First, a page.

Saturday, December 8, 2012

st. paul's, oxford, PRB.

Life is going by so quickly.

So there was a project, 40% of my grade for one of my classes, which was due this past Thursday, the 6th of December. So that took up a lot of my time this week. Yay late night homework parties due to a refined procrastination-- I’ve had years of experience, I’m pro.

The 3rd of December, this past Monday, I went on my last walk! All twelve of them are finished! It was along the South side of the Thames River.  It went past a bunch of bridges (obviously, we’re going along a river that is right in the middle of a big city) such as the Millennium Bridge, Tower Bridge (often mistaken for London Bridge but they’re actually different), and Hungerford Bridge. London as a whole has a lot of glass buildings and they are so gorgeous. It was a rainy day so it looked even cooler, in my opinion.

On the 4th, as a program, we went to St. Paul’s Cathedral. It is the 5th cathedral to be built in that same spot under the same name, the current one having been designed by Sir Christopher Wren. Our tour guide was one of those old, snarky British guys who know way more than three of us university students would ever hope to know. It was terrifying climbing to the top of the cathedral dome though—if you didn’t know that about me, I’m scared of heights. It didn’t help that some of the stairs were metal and you could see how far you would be falling down if you slipped. It was great. But really, the view was fantastic and all 528 steps were worth it.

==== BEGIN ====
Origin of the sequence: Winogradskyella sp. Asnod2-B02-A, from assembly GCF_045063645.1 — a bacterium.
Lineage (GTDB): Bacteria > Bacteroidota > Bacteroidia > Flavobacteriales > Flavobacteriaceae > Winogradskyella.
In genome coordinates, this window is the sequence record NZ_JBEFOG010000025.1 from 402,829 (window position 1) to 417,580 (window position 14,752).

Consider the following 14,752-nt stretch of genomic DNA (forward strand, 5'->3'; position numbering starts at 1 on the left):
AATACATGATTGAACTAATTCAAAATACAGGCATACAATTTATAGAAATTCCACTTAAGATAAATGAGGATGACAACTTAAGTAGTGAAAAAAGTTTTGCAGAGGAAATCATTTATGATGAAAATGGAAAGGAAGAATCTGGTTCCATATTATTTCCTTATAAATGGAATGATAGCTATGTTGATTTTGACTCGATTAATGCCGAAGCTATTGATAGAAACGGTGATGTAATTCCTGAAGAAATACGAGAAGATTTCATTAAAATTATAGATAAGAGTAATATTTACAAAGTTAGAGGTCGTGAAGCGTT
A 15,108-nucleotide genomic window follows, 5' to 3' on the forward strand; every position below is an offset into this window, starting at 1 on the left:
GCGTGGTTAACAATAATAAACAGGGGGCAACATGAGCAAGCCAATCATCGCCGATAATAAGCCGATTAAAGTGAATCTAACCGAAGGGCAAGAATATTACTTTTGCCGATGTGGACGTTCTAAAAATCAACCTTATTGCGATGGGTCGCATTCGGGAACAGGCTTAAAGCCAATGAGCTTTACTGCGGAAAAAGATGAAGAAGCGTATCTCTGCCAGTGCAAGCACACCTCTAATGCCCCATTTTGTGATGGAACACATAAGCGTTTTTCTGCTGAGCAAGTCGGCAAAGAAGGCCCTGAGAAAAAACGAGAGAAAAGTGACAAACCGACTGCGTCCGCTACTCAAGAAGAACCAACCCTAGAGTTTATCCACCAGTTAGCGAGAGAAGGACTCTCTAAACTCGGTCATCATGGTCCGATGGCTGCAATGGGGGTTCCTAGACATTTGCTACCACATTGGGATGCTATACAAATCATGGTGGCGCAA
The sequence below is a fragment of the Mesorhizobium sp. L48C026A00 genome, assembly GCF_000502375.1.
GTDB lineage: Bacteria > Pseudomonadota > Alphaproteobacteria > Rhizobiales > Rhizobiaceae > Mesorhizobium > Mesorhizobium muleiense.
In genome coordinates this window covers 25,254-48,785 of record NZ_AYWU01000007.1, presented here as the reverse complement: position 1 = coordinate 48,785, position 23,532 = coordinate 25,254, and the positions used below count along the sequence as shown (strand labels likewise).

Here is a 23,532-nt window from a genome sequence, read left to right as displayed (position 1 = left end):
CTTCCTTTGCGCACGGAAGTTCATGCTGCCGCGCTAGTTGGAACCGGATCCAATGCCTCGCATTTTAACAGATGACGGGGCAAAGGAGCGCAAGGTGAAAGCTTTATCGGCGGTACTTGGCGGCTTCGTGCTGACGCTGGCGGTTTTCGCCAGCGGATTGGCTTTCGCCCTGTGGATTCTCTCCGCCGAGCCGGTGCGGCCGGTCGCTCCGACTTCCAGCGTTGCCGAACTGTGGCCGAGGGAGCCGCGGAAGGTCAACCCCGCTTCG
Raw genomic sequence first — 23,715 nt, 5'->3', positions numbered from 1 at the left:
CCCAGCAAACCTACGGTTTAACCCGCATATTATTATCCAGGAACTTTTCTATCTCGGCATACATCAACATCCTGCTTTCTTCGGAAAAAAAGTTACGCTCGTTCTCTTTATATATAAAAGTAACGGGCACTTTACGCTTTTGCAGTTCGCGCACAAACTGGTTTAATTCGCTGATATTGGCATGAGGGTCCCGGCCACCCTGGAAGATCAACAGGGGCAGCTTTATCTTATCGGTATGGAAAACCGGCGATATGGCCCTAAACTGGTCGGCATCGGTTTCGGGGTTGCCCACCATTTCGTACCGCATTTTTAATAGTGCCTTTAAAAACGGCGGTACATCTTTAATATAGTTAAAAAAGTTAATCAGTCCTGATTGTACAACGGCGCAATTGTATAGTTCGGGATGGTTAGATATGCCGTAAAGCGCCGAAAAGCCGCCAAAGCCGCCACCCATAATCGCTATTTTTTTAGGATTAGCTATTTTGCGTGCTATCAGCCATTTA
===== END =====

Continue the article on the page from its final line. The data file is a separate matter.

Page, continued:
On the 5th, a small group of us ventured out to Wesley’s Chapel, an LDS church history site that our religion teacher asked us to go see. It’s not officially a church history site I don’t think, but it does have significance in the British Isles and the beginning of the church being established here. It’s where some of the brethren first preached the Gospel, by invitation, taking the majority of the Methodist congregation with them by the end of it because of what the brethren shared with them.

Let’s see, the 6th was really awesome! I didn’t do too much, Thursdays are mostly taken up by classes BUT that was my last day of classes for this semester!! AND that night, I went to an Eric Whitacre Christmas Concert at Union Chapel! He directed the Eric Whitacre Singers, a group less than 20 singers, and I was able to hear one of my favorite pieces that I’ve even performed, composed by him, Lux Arumque.  Listen to it, it’s awesome.

Look, I even made it super easy for you to get to. You’re welcome. It was crazy to see the man who composed the music that I helped bring to life at one point in a cathedral in San Francisco with my high school choir at a competition almost two years ago. I love that song. But seeing the man behind the music was surreal—he’s so young! And actually alive!  I miss choir but seeing that made me feel better about it. And plus, it got me really excited about Christmas! Only 17 more days, not that anyone is counting.

The 7th, yesterday, we took our LAST day trip to Oxford!! Now that was a treat and a half. We stopped at two other sites first. One of them was a Neo-Lithic site, a white chalk drawing of a horse on a hillside. It was a super windy day in general but walking around on top of a hill for almost a half an hour looking for some chalk that we couldn’t even distinguish was a horse because it was huge and we were above it, it got a little chilly. There were a lot of sheep roaming around so when 40+ people are walking in all different directions, they tend to get a little confused. We had fun with it though. And the view was spectacular.